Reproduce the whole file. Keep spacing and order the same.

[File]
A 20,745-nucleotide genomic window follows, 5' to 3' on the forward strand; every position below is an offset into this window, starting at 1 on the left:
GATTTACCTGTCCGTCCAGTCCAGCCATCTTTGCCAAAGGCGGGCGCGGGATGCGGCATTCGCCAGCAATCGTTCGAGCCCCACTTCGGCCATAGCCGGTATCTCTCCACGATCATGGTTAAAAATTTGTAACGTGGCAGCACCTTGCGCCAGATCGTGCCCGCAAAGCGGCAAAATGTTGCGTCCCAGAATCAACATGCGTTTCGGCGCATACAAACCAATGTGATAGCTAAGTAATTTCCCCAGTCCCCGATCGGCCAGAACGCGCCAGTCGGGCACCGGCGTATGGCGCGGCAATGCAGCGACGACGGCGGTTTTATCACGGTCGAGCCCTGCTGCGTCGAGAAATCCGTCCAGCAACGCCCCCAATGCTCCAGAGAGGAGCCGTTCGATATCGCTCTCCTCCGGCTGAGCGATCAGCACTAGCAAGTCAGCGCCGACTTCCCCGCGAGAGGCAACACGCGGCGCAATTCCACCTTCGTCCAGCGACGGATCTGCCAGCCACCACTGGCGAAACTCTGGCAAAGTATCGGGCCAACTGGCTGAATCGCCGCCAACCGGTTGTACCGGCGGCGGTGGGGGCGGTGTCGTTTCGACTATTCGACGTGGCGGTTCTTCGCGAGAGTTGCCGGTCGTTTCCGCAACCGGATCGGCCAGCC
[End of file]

A 20,745-nucleotide genomic window follows, 5' to 3' on the forward strand; every position below is an offset into this window, starting at 1 on the left:
GATTTACCTGTCCGTCCAGTCCAGCCATCTTTGCCAAAGGCGGGCGCGGGATGCGGCATTCGCCAGCAATCGTTCGAGCCCCACTTCGGCCATAGCCGGTATCTCTCCACGATCATGGTTAAAAATTTGTAACGTGGCAGCACCTTGCGCCAGATCGTGCCCGCAAAGCGGCAAAATGTTGCGTCCCAGAATCAACATGCGTTTCGGCGCATACAAACCAATGTGATAGCTAAGTAATTTCCCCAGTCCCCGATCGGCCAGAACGCGCCAGTCGGGCACCGGCGTATGGCGCGGCAATGCAGCGACGACGGCGGTTTTATCACGGTCGAGCCCTGCTGCGTCGAGAAATCCGTCCAGCAACGCCCCCAATGCTCCAGAGAGGAGCCGTTCGATATCGCTCTCCTCCGGCTGAGCGATCAGCACTAGCAAGTCAGCGCCGACTTCCCCGCGAGAGGCAACACGCGGCGCAATTCCACCTTCGTCCAGCGACGGATCTGCCAGCCACCACTGGCGAAACTCTGGCAAAGTATCGGGCCAACTGGCTGAATCGCCGCCAACCGGTTGTACCGGCGGCGGTGGGGGCGGTGTCGTTTCGACTATTCGACGTGGCGGTTCTTCGCGAGAGTTGCCGGTCGTTTCCGCAACCGGATCGGCCAGCC